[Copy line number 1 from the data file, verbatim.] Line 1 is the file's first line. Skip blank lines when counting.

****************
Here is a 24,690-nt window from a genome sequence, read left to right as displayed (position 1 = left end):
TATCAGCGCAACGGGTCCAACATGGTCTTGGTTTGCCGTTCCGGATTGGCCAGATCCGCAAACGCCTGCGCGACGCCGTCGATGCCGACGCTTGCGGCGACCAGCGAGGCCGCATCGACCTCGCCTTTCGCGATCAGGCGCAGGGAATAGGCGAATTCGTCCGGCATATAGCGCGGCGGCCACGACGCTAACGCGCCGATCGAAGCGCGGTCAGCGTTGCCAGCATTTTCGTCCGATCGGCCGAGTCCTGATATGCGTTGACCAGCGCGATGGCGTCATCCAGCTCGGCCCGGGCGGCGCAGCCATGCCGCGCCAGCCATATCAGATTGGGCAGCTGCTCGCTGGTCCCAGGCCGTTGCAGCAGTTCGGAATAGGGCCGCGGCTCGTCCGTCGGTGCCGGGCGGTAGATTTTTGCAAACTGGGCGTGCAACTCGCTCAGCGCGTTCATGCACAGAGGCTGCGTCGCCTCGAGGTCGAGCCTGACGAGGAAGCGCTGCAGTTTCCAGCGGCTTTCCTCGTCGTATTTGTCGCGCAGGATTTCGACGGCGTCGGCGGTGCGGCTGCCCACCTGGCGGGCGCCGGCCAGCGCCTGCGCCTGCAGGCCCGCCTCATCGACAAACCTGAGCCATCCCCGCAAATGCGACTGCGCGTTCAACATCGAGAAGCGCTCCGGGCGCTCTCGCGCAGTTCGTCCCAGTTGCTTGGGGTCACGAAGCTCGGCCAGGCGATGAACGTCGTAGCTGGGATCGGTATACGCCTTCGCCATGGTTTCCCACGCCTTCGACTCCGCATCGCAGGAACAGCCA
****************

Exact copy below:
Here is a 24,690-nt window from a genome sequence, read left to right as displayed (position 1 = left end):